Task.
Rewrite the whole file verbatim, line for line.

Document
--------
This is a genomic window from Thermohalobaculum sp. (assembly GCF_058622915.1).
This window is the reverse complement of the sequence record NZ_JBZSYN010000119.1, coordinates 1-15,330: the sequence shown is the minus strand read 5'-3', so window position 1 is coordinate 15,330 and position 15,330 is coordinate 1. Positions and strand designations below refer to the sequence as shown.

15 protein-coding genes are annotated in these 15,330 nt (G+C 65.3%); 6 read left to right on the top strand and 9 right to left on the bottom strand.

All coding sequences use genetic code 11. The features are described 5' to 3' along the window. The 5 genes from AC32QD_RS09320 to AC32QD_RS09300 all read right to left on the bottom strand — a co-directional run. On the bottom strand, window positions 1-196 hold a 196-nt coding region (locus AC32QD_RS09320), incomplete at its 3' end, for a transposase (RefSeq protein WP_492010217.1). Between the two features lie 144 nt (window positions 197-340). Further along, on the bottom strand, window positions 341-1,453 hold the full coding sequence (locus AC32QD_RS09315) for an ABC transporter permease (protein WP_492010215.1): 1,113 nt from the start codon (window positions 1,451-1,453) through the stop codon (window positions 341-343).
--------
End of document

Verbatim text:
This is a genomic window from Thermohalobaculum sp. (assembly GCF_058622915.1).
This window is the reverse complement of the sequence record NZ_JBZSYN010000119.1, coordinates 1-15,330: the sequence shown is the minus strand read 5'-3', so window position 1 is coordinate 15,330 and position 15,330 is coordinate 1. Positions and strand designations below refer to the sequence as shown.

15 protein-coding genes are annotated in these 15,330 nt (G+C 65.3%); 6 read left to right on the top strand and 9 right to left on the bottom strand.

All coding sequences use genetic code 11. The features are described 5' to 3' along the window. The 5 genes from AC32QD_RS09320 to AC32QD_RS09300 all read right to left on the bottom strand — a co-directional run. On the bottom strand, window positions 1-196 hold a 196-nt coding region (locus AC32QD_RS09320), incomplete at its 3' end, for a transposase (RefSeq protein WP_492010217.1). Between the two features lie 144 nt (window positions 197-340). Further along, on the bottom strand, window positions 341-1,453 hold the full coding sequence (locus AC32QD_RS09315) for an ABC transporter permease (protein WP_492010215.1): 1,113 nt from the start codon (window positions 1,451-1,453) through the stop codon (window positions 341-343).